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National push to stop repeat heart attacks

The George Institute for Global Health and the Heart Foundation are calling for reforms in healthcare to try to reduce the number of repeat heart attacks. By Aileen Macalintal.

They have presented a five-point plan, part of which is to improve teamwork between health professionals.

A government-supported national taskforce is to be formed to raise the importance of the issue. More than 10,000 Australians died of heart attacks in 2010; more than half of these were associated with repeat events, which cost Australia more than $8.4 billion.

“The taskforce will be made up of representatives from national stakeholder groups in order to unite all those involved in the care and management of these people,” said Dr Julie Redfern, senior research fellow at the George Institute. The institute conducts research in about 50 countries and has bases in Australia, the UK, India and China.

Redfern said nurses, doctors, and other health professionals including allied health and indigenous health workers are part of this reform. She said they can promote ongoing adherence to prescribed medicines and lifestyle strategies, and emphasise how important this is. “Within existing capacity in their everyday roles, the provision of ongoing support, follow-up and reinforcement is crucial if we are to close the evidence-practice gap.”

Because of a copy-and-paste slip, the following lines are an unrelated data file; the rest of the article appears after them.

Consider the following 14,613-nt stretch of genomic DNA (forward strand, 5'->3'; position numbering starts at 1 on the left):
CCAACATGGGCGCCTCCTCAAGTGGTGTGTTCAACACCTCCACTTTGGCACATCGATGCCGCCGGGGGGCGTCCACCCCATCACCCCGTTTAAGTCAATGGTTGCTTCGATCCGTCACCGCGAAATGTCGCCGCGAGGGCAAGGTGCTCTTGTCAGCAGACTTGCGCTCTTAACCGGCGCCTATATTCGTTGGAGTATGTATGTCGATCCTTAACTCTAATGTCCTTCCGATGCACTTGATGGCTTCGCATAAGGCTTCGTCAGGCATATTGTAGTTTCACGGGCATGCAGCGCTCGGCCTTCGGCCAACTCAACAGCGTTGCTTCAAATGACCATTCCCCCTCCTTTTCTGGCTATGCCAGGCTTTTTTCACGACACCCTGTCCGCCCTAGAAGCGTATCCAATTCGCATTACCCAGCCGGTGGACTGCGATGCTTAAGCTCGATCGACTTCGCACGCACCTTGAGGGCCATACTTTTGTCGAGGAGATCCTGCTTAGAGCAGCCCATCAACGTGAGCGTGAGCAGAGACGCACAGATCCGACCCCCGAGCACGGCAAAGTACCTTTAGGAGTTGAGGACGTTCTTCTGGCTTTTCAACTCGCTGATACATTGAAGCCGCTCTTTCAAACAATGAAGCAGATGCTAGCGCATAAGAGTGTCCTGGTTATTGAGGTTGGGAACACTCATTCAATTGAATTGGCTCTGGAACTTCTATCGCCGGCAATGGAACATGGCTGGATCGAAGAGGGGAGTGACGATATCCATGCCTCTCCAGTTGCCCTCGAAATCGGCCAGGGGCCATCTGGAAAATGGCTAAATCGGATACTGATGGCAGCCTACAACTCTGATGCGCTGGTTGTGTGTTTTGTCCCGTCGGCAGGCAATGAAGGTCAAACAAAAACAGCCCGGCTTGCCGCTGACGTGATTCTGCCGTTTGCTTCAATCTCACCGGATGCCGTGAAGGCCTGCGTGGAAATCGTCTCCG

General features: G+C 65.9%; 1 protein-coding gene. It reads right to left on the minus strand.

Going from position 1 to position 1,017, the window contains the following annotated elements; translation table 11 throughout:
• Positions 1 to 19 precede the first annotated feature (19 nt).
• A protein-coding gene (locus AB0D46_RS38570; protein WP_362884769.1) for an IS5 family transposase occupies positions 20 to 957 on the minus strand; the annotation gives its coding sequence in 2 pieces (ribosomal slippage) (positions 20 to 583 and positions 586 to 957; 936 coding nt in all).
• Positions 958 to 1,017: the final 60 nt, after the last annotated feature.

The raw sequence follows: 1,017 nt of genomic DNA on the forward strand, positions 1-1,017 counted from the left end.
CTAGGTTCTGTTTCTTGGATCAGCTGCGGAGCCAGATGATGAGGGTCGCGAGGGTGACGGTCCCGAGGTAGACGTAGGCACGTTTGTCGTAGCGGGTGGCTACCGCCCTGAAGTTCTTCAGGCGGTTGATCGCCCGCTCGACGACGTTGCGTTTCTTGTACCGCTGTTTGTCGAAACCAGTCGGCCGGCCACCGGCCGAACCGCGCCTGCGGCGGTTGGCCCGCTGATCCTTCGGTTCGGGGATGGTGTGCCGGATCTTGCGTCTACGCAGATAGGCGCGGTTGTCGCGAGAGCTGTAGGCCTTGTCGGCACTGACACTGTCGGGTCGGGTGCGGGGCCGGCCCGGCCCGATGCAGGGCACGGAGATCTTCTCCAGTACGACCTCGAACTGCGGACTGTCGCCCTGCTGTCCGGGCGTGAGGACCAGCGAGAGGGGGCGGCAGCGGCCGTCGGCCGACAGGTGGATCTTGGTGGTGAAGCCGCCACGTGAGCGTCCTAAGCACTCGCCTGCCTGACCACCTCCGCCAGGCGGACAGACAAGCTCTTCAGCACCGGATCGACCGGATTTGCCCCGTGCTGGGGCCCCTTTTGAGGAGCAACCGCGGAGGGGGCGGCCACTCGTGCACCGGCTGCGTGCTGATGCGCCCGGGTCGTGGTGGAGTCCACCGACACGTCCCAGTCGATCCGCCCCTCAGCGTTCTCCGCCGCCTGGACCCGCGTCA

“Ideally, patients should attend a preventive program, such as cardiac rehabilitation, and be supported to change their behaviour for the long-term. That could include referring to allied health professionals such as dieticians, psychologists and physiotherapists via chronic disease management plans,” said Redfern.

The team will also manage information and support services including interactive websites, access to resources, health professional advice, and online registries. The blueprint for reform includes developing and implementing a national approach to secondary heart attack prevention. It also seeks to bridge the gap between hospital and primary care since some heart attack survivors neglect their medication after the first episode.

“At present, many patients stop taking prescribed medicines and less than 30 per cent of those eligible attend cardiac rehabilitation programs,” said Redfern, who is also a clinical senior lecturer at Sydney Medical School, University of Sydney.

The blueprint aims to make a more streamlined and co-ordinated transition from hospital to home, and provide ongoing support and reinforcement for people with heart disease. To reduce repeat heart attacks, the plan is also to develop a system for monitoring and maintaining performance, implement a sustainable communication strategy, increase patients’ awareness, and enhance use of existing services.

The risk of death from a repeat attack is high: 20.7 per cent for women, 13.7 per cent for men.
One out of four people who have had a heart attack will likely have another, according to key health groups that published the report Blueprint for Reform in the Medical Journal of Australia.

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